Standard treatments of the Buckingham Pi Theorem seem to imply that given a dimensionless function $f$ of variables $q_1, q_2, \dots, q_n$ with associated dimension matrix having rank $r$, there exists a function $\phi$ of $\nu = n-r$ variables and pi groups $\pi_1, \pi_2, \dots, \pi_\nu$ such that $$ f(q_1, q_2, \dots, q_n) = \phi(\pi_1, \pi_2, \dots, \pi_\nu). \tag{$\star$} $$ A pi group is a function of the $q_i$ that takes the form $q_1^{a_1}q_2^{a_2}\cdots q_n^{a_n}$ for some rational $a_1, a_2, \dots, a_n$. If all the $a_i$ are zero, I'll call the pi group "trivial."

A simple counterexample

Consider the case $n=1$ with $q_1 = q$ for notational simplicity, and let the function $f:\mathbb R\to \mathbb R$ be defined by $$ f(q) = \mathrm{sgn}(q) $$ where $\mathrm{sgn}$ is the sign function. This function has the property that $$ f(\lambda q) = f(q) $$ for all positive $\lambda$ -- it's scale-invariant under positive changes of scale, so no matter what dimensions one assigns to $q$, this function is dimensionless, but it cannot be written as a function of pi groups. Indeed if $q$ is dimensionful, then there will be no non-trivial pi groups to speak of, and $\mathrm{sgn}(q)$ is not a pi group.

A less reductive/contrived but essentially equivalent counterexample

Consider the formula for quadratic drag in one dimension: $$ F_d(\rho, A, v) = -\frac{1}{2}C_d\rho A v|v| = -\frac{1}{2}C_d\rho A v^2\mathrm{sgn}(v). $$ Dividing both sides by $\rho A v^2$ reveals a dimensionless quantity $$ f(\rho, A, v) = \frac{F_d(\rho,A, v)}{\rho A v^2} = -\frac{1}{2}C_d\mathrm{sgn}(v) $$ which cannot be written in terms of pi groups. There are no non-trivial pi groups that can be formed from density, area, and velocity, and $\mathrm{sgn}(v)$ is not a pi group.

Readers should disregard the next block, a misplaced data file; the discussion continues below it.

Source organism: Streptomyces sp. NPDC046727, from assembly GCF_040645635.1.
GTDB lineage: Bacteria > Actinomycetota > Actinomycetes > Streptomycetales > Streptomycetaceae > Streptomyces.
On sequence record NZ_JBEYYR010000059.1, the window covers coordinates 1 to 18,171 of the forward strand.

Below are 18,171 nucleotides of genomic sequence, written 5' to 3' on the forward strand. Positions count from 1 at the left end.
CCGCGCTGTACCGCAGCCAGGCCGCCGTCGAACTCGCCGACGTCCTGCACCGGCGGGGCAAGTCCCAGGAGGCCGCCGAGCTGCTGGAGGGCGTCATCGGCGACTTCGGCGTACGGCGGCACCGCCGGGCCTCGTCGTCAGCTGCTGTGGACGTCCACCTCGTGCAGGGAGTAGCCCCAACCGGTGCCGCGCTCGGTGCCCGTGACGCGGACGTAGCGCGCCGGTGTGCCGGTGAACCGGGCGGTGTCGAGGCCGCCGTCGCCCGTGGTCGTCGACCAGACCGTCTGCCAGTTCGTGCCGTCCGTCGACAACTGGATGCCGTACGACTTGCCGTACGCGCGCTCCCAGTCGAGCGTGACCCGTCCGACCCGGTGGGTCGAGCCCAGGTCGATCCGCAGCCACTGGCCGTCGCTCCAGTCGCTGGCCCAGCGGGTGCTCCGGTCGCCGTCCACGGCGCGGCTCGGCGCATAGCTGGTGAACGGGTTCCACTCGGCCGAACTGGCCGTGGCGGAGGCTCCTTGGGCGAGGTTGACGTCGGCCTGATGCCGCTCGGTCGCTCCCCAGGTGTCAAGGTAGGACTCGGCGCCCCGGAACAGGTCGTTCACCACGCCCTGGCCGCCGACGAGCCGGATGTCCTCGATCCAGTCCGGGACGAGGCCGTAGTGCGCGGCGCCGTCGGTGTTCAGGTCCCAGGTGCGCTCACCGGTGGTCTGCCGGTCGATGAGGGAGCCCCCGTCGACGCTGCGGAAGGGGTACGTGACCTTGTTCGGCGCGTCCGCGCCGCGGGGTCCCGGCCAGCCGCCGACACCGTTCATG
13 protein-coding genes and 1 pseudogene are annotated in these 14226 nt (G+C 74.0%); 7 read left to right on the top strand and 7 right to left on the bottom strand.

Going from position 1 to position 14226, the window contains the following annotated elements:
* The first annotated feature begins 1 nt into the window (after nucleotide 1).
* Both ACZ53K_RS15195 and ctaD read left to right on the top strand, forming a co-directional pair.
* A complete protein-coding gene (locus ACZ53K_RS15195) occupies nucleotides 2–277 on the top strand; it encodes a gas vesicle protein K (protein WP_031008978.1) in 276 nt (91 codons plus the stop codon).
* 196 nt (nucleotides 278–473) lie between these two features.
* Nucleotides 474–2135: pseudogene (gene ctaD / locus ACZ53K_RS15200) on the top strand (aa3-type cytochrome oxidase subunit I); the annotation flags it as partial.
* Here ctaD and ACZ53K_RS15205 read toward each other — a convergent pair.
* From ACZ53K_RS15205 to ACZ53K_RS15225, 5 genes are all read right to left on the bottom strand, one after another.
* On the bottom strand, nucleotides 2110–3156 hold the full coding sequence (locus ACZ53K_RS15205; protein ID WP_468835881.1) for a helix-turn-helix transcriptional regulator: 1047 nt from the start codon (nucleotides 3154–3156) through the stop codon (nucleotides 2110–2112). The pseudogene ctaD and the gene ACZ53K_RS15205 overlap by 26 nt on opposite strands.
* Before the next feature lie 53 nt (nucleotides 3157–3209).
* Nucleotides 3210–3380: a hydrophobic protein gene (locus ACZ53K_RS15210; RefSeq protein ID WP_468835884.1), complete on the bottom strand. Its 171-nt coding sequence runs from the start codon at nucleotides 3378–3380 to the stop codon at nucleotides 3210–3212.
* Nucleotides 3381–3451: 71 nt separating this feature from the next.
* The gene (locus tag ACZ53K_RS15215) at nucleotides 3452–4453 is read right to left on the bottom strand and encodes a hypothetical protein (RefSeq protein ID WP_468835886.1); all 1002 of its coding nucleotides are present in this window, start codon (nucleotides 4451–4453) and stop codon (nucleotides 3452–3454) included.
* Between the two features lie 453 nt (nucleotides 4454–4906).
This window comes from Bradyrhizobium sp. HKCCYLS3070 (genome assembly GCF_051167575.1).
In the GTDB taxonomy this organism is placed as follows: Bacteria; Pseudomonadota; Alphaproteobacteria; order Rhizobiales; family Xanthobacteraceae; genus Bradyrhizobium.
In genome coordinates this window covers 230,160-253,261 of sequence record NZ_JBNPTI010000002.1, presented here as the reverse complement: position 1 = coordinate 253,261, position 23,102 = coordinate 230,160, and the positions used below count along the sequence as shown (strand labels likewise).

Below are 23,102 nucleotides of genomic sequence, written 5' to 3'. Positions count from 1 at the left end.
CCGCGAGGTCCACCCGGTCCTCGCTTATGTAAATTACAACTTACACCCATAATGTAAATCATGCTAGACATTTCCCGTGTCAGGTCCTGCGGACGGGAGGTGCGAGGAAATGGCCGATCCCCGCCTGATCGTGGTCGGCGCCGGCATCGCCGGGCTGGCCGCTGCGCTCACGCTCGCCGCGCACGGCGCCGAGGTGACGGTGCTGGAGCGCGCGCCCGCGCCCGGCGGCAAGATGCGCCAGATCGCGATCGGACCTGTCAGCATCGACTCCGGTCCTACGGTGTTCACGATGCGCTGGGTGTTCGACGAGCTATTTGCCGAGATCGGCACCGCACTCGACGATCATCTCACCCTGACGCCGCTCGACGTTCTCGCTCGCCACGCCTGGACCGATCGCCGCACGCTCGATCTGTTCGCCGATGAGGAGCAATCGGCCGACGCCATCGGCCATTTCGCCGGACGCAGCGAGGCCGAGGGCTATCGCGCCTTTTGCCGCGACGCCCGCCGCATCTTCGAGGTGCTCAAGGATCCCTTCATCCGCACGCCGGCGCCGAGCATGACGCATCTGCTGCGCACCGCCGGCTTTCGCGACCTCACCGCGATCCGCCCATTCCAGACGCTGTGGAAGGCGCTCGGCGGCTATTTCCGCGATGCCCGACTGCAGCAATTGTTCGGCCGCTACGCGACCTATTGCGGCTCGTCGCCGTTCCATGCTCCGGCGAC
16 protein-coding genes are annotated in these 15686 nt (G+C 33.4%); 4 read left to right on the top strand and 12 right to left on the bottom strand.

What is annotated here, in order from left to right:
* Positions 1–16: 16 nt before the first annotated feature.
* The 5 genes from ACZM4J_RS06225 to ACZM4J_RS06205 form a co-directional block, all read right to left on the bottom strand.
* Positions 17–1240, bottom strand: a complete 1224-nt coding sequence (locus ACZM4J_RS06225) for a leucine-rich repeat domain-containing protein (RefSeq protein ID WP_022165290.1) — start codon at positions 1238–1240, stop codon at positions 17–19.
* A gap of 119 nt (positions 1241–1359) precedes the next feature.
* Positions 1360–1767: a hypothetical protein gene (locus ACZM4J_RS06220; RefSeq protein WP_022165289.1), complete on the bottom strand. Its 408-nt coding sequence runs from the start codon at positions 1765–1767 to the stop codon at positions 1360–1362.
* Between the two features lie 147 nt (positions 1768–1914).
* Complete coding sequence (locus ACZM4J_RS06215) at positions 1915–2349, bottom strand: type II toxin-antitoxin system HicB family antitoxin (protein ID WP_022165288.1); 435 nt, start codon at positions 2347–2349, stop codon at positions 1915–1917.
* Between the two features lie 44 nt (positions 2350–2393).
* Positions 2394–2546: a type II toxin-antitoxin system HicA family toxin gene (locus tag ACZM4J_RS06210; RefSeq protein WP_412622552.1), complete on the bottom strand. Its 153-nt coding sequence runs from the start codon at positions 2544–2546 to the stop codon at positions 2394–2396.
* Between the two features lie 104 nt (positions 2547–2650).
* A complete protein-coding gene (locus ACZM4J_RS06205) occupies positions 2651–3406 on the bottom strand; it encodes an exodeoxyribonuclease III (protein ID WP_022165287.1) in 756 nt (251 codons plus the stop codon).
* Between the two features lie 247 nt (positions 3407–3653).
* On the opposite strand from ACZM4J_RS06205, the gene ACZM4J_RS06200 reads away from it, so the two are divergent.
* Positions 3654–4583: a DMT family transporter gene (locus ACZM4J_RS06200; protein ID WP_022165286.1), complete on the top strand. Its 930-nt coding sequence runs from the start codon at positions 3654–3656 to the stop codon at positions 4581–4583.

Error in proof?

In addition to these counterexamples, as I was reading a proof of the Pi Theorem in Bluman and Kumei's Symmetries and Differential Equations, I came across a step in the proof (the statement "Consequently $F$ is independent of $X_n$" right after eq. 1.23) that I believe is erroneous given that we only allow for positive scale transformations when changing units, and I think this error corresponds to missing the possibility of needing both pi groups and sign functions of variables in writing dimensionless quantities in terms of other dimensionless quantities. The crux of the problem with the argument seems to me the assertion that if a function is positive scale invariant, namely $f(\lambda q) = f(q)$ for all positive $\lambda$, then it is constant. The sign function is a counterexample to this assertion. I think the most that can be said about a function $f:\mathbb R\to\mathbb R$ that is positive scale invariant is that it's constant for all negative values and constant for all positive values for potentially different constants.

My question in a nutshell

If a dimensionless quantity $f$ is a function of non-negative quantities $q_1, q_2, \dots, q_n$, then it seems the standard statement of the theorem is correct -- e.g. the proof in Bluman and Kumei goes through without error as far as I can tell, but if one or more variables is allowed to be negative, shouldn't equation ($\star$) above instead be written as $$ f(q_1, q_2, \dots, q_n) = \phi(\mathrm{sgn}(q_1), \mathrm{sgn}(q_2), \dots, \mathrm{sgn}(q_n), \pi_1, \pi_2, \dots, \pi_\nu)? \tag{$\star\star$} $$ I believe that Bluman and Kumei's proof can be modified to prove this slightly weaker version of the theorem.

  • 2
    $\begingroup$ Leaving aside the issue of the $\text{sgn}$ function, is your example a correct application of the theorem? Shouldn't your dimensionless function be $f(\rho, A, v, F_d)$ not $f(\rho, A, v)$? You then do have a dimensionless group, namely $F_d/(\rho A v^2)$. The fact that this happens to be a discontinuous function involving $\text{sgn}(v)$ is irrelevant. $\endgroup$
    – alephzero
    Jan 2, 2017 at 8:29